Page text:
I’m not a fan of Ogbuehi’s and wouldn’t have him on my board after the ACL injury. Oklahoma’s Williams I’m much more open too — another massive tackle similar to Carpenter who might be available at #63. That would be decent value.

It would have to be a special player falling to warrant a first round pick here for what amounts to an interior lineman unless you want to move Britt inside. Scherff’s run blocking will appeal, for example. Peat is a classic blind-side pass-protector. Clemmings is all about the upside. If you’re willing to accept Clemmings has as much chance to be a total disaster as a perennial all-pro — then by all means take the shot. He is the most attractive option here, but Tom Cable would need to be ready to coach him up.

There is some depth in this area and I’d be willing to play for value later on.

Defensive line

This is a pretty good class for pass rushers. But here’s the thing. Seattle has a very specific type of pass rusher they target. Length is key, so is the ten-yard split. Cliff Avril and Bruce Irvin are both long athletes running spectacular 1.50 ten-yard splits. Let’s wait for the combine to be 100% sure, but when I watch Bud Dupree, Nate Orchard, Hau’Oli Kikaha and others — I just don’t see either the speed, the length or both.

Eli Harold sticks out like a sore thumb and if he doesn’t fly up the board (for me he’s a top-15 level prospect) I’d be ready to pull the trigger. He’s long, athletic with a great burst. He converts speed to power easily. He’s been productive. He’s a gritty individual who’s faced adversity. He’s a former 5-star recruit. He’s another player who jumps out to you. I just don’t see any way he’s there at #31. See for yourself:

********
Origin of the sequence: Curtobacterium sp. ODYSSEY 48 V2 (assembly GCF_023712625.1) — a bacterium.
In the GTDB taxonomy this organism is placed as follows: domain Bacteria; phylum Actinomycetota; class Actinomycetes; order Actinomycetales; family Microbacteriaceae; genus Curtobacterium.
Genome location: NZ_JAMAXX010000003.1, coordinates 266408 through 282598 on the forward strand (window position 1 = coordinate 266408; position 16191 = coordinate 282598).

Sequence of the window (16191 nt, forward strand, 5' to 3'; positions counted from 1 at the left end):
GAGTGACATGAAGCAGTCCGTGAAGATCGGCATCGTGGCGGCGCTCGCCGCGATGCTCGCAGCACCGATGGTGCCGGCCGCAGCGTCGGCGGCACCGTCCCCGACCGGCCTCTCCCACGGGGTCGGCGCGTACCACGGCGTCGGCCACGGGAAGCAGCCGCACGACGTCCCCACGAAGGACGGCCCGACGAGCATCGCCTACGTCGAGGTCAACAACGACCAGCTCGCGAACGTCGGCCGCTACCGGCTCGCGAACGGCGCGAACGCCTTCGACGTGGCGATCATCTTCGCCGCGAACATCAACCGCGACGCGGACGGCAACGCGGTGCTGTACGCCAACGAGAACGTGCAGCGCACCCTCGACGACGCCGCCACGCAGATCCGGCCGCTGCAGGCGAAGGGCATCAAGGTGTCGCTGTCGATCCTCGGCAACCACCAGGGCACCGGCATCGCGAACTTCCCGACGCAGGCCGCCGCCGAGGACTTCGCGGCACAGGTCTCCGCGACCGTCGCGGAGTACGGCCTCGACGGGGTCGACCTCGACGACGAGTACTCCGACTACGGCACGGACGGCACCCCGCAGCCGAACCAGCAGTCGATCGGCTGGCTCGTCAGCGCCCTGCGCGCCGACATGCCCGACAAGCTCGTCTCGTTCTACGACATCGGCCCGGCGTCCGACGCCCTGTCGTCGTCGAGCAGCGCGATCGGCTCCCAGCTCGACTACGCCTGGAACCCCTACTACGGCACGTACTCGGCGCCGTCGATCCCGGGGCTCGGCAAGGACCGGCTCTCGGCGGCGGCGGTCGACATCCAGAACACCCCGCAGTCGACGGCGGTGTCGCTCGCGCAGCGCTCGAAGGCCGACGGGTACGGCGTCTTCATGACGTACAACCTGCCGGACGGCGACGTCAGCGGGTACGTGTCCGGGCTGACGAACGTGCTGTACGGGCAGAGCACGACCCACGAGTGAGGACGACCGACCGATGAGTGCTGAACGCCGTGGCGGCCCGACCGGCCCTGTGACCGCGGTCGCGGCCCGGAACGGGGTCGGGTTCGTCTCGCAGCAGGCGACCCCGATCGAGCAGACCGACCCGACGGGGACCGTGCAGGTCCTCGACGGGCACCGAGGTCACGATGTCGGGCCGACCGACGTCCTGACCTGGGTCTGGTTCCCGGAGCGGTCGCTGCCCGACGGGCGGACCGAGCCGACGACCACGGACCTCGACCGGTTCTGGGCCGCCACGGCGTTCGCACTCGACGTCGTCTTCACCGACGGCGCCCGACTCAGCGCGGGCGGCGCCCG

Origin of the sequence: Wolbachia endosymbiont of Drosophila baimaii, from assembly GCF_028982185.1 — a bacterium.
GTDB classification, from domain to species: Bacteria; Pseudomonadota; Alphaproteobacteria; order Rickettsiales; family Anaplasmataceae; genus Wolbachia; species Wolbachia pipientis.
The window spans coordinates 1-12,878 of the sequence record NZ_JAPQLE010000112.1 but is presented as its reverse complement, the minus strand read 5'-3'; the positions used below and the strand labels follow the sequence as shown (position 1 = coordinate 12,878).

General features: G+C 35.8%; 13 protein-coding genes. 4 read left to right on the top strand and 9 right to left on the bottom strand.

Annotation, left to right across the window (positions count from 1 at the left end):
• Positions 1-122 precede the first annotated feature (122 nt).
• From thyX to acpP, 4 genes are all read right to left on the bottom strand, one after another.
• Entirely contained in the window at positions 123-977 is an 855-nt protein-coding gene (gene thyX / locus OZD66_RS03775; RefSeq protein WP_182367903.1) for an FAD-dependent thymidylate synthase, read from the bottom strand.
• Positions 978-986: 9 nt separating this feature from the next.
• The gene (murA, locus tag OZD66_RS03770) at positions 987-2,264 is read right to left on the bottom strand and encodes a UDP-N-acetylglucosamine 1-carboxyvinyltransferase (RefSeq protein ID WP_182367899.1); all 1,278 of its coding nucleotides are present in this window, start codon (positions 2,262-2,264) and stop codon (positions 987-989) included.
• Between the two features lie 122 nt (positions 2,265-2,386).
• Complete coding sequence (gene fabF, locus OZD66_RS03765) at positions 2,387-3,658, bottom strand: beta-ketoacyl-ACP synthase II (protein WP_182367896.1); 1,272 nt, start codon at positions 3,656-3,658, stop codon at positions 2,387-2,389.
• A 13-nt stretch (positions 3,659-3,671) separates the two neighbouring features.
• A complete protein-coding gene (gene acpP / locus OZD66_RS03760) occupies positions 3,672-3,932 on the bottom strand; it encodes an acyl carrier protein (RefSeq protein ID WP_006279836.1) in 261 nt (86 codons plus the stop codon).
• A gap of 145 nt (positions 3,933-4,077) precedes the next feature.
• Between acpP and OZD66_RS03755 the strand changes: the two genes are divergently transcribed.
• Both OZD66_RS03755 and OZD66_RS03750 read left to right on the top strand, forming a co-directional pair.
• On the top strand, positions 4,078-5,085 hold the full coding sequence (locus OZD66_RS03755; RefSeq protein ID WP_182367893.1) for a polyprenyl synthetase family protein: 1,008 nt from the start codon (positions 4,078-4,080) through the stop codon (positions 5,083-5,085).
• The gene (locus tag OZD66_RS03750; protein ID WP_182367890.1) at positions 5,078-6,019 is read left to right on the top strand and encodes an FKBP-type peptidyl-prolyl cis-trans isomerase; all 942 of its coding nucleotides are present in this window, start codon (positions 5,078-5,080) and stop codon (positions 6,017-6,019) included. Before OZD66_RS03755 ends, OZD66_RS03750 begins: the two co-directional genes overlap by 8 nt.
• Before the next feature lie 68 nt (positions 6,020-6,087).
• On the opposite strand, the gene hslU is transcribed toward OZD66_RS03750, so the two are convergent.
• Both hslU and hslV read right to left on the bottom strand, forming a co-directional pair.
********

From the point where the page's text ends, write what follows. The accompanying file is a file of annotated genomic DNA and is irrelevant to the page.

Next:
If I’m not getting a player like that — I’m waiting and seeing what’s available later. After all — this is a DEPTH pick. Not many teams have two pass rushers like Michael Bennett and Cliff Avril. The need for a third is not vital — it’s just about stacking the rotation. If a special player like Harold is there I’m game. But while Orchard and Kikaha have been productive in the PAC-12, I’m not convinced either is worth the big spend just to put another body behind Avril/Bennett. Vic Beasley might be another one to monitor. He’s a better fighter than he gets credit for, he’s been very productive at Clemson and he has track speed.

In the interior, I do expect Danny Shelton and Jordan Phillips to be gone. Both are unique enough to fit into the ‘jump out’ category. I’ve shifted my position on Shelton after viewing his Oregon tape. I’m a big fan of two former 5-star recruits in Eddie Goldman and Malcom Brown but expect both to be off the board, leaving the options to be pretty thin the rest of the way.

Running back

This is all about Marshawn Lynch. Will he stay or will he go? If he goes, this becomes a big need unless you fancy the idea of a Robert Turbin led running game (with Christine Michael spelling). Two players jump out to you of course — Melvin Gordon and Todd Gurley. The ACL injury doesn’t bother me with Gurley — I’ll take my chances because he’s that good. I don’t expect either player to be available at #31.

I do think they’ll find a way to keep Lynch, taking this off the list of needs.

Players who jump out at the five ‘need’ positions so far

Jalen Collins (CB, LSU)
Eli Harold (DE, Virginia)
Devin Smith (WR, Ohio State)
Melvin Gordon (RB, Wisconsin)
Todd Gurley (RB, Georgia)
T.J. Clemmings (T, Pittsburgh)


Post-Super Bowl mock draft: 4th February

February 3rd, 2015 | Written by Rob Staton

#1 Tampa Bay Buccaneers — Marcus Mariota (QB, Oregon)